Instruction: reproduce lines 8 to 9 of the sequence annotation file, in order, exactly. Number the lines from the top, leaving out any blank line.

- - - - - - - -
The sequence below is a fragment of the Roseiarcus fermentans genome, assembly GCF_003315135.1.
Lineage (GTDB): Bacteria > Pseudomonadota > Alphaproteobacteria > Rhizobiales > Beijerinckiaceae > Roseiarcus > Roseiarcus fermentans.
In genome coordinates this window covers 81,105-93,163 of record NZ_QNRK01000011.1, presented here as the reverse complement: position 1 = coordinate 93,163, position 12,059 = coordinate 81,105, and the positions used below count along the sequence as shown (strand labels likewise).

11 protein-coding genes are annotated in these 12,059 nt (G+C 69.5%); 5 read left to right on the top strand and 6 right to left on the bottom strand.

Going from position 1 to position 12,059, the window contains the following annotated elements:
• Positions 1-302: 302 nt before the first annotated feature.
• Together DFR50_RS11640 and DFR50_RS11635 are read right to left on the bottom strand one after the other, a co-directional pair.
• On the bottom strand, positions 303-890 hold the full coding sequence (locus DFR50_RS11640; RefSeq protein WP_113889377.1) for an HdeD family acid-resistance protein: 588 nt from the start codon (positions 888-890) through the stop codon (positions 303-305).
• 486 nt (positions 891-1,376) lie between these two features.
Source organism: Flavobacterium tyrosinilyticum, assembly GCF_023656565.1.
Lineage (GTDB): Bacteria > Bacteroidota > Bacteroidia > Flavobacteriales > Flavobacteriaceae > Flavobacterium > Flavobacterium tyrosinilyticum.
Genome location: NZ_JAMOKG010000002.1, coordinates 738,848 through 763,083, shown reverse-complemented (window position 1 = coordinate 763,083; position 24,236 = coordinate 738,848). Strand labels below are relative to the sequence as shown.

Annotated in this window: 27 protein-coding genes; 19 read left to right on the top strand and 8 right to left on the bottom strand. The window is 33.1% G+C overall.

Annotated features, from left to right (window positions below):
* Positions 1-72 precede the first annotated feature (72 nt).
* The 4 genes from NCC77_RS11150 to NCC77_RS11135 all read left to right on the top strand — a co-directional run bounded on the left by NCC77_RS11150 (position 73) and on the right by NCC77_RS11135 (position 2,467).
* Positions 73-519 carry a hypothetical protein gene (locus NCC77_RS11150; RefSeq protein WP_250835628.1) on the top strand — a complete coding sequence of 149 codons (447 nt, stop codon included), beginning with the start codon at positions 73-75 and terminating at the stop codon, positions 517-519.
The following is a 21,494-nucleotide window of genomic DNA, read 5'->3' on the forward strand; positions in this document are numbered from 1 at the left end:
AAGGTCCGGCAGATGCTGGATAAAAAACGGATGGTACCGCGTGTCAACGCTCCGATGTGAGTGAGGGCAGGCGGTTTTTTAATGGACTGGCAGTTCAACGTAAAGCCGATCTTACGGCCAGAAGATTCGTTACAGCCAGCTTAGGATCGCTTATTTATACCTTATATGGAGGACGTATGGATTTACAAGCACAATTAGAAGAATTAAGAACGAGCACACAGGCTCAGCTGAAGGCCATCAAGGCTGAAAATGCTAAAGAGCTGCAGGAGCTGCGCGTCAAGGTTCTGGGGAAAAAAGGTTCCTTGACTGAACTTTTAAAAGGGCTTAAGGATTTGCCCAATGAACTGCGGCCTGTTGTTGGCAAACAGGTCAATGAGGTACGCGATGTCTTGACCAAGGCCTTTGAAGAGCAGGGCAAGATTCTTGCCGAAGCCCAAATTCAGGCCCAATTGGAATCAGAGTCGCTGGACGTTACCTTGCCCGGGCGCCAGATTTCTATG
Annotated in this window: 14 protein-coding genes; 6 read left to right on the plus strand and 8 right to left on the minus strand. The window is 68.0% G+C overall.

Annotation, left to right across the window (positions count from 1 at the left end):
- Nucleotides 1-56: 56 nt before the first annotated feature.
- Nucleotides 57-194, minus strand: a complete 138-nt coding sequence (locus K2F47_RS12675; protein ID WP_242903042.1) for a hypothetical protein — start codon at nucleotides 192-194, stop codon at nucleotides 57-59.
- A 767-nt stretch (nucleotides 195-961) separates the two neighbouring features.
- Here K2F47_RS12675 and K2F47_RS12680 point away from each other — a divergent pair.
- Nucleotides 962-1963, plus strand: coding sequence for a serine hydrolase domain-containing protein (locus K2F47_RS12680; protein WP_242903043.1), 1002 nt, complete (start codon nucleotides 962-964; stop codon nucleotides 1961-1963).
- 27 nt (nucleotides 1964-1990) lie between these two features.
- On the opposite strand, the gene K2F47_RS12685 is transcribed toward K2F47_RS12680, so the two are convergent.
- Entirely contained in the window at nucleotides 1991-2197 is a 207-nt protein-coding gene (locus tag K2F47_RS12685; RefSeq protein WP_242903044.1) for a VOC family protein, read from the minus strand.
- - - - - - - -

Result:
• On the bottom strand, positions 303-890 hold the full coding sequence (locus DFR50_RS11640; RefSeq protein WP_113889377.1) for an HdeD family acid-resistance protein: 588 nt from the start codon (positions 888-890) through the stop codon (positions 303-305).
• 486 nt (positions 891-1,376) lie between these two features.